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December 16, 2017
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  • ptor

    Interesting topic and eloquent spokes-people, but one voice missing was that of a land/trail manager. And there would be different type of land managers that should be spoken with — those in charge of areas that are primarily recreational in nature (think trail systems in urban/suburban areas), maybe commercial (think bike parks/ski areas) and those who manage ostensibly “wild” areas. Caring more about trails in “wild” lands (e.g. – USFS managed public lands) and having spoken at length with a USFS wildlife biologist and manger I’ll state that here’s a place where motorized bikes will cause a problem for mountain bikers. A very big concern for USFS/BLM managers is the human load and its effect on the environment. They manage knowing what type of load exists on trails throughout their area. It can take serious dedication for a non-motorized user to get even 10 miles back from a trail head and they know that and can determine access based on historic use issues. Now you suddenly increase both the numbers of folks at the trailhead and the number that can access well into the management area — there’s the real possibility of a significant increase in the numbers of people accessing areas which were relatively lightly traveled in the past. Three things can happen here — the manager decides there’s no significant change of the impact, the data in hand already indicates that no significant increase in access/use can be tolerated so you prohibit motorized vehicles of all types (i.e. – no eBikes), or (my fear) they close the trail system to all mechanized travel due to a policy equating motorized bicycles with regular bicycles. I guarantee that if the motorized bike industry gets their way and has eBikes classified as bicycles there will be a massive loss of trails in more sensitive wild areas managed by USFS and BLM. The officials in those organizations that I know personally are passionate about conservation and human encroachment on wildlife and habitat is at the top of the list for things to worry about.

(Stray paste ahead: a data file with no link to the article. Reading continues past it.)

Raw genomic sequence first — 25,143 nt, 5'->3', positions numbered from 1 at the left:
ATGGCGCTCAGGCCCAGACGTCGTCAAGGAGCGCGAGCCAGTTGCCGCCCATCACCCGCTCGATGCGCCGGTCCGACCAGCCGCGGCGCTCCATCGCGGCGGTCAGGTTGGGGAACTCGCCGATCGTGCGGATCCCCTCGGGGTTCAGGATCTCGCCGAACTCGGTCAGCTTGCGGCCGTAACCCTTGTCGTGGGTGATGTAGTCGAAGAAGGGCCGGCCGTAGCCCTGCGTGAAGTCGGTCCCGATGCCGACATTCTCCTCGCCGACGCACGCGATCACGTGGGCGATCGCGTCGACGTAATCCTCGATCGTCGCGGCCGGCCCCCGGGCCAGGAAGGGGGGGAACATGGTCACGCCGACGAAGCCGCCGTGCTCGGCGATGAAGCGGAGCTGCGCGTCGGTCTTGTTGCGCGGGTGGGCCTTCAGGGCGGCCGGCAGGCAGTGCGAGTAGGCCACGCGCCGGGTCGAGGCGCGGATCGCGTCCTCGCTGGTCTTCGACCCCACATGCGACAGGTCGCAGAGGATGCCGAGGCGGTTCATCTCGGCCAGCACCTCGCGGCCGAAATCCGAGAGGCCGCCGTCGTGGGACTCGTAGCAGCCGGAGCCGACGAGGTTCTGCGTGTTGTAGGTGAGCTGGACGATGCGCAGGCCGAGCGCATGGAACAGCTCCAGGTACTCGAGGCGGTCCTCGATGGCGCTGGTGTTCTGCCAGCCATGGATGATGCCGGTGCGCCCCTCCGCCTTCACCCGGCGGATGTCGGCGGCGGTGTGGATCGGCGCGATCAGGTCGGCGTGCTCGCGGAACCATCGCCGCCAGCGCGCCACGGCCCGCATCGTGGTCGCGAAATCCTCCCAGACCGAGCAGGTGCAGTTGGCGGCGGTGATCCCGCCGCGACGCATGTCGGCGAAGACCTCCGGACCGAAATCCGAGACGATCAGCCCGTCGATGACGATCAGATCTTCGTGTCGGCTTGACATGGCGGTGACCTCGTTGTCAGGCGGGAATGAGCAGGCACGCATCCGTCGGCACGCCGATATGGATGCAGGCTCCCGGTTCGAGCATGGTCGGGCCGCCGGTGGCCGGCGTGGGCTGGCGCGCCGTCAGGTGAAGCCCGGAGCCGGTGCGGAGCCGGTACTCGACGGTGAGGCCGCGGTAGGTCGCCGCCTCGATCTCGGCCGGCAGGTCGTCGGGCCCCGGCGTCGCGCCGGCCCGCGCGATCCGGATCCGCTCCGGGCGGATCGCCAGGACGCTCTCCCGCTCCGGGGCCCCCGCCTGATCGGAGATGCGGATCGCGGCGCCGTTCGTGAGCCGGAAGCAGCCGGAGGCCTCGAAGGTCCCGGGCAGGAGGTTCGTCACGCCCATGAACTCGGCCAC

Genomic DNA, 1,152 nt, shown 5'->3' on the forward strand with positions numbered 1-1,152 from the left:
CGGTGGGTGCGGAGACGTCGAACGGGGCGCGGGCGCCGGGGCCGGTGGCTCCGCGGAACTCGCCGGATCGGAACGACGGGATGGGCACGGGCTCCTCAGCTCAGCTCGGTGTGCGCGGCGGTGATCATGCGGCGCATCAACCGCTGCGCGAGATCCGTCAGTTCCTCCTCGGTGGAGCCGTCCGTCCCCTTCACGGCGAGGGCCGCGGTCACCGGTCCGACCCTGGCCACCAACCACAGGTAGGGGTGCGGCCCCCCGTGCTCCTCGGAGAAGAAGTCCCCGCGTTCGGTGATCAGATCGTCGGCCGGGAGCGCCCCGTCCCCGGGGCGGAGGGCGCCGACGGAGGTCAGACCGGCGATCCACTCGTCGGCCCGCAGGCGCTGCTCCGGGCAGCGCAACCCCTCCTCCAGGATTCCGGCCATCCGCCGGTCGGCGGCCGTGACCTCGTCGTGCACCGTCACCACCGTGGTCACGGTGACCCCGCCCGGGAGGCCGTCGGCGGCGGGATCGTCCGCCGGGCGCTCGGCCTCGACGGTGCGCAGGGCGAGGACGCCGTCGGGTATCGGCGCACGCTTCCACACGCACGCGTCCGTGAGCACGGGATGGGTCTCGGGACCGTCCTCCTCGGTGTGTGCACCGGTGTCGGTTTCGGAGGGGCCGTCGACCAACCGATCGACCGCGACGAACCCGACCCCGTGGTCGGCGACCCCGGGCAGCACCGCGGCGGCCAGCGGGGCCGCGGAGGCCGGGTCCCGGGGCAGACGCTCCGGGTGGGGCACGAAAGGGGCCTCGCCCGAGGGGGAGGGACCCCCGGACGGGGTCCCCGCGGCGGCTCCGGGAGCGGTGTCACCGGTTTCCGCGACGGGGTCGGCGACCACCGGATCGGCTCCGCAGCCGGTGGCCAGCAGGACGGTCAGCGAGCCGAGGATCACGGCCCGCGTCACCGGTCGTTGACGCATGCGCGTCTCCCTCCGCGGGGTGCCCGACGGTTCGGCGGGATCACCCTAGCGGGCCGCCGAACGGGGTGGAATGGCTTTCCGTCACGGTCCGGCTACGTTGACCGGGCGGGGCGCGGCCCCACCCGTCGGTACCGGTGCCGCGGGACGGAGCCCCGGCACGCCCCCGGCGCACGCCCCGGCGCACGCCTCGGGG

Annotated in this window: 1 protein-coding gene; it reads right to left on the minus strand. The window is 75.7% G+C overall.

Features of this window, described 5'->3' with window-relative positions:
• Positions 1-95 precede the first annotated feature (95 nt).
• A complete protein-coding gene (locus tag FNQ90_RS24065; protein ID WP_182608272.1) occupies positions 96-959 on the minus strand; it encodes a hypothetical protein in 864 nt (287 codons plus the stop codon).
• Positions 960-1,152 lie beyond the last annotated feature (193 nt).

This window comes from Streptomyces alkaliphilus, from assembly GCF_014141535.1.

• Wily_Quixote

    E-MTB is a legitimate sporting vehicle but my opinion is that, whilst they certainly belong on fire roads, they should not be on sporting singletrack i.e. tracks maintained by mountain bikers for mountain bikers.
    Publicly maintained trails are a different matter, if e-MTBs cause trail closure ( to all cyclists) because they cause track deterioration or conflict with other trail users than, again, that singletrack is not the right place for them.
    I don’t think that there is a strong argument to ban e-Mtbs just because they have an electric assist.
    In my opinion, they are no more ridiculous than a bike designed not to go uphill (gravity mtbs) and, in and of themselves should not be excluded because x-country riders don’t like them.

    • Wily_Quixote

      Addit: the guy from Giant brings a very thoughtful take on it.

  • Lior Elbaz

    I own ebike full suspension and I love them so much I can’t go back to regular bike now. I think the only different between ebike and regular bike they can go little faster on flat or up hills I enjoy the mountains bike now even more I like the single track and try to ride them mostly
    I’m sure in future every second person will own one. I don’t like see close Trails for ebike they do not make any damge they are same as other bikes is not fair to not let them shere the trails because they are little faster
    And if they close Trails ok so open new one for ebikes
    Or we can all get along on same Trails

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December 16, 2017
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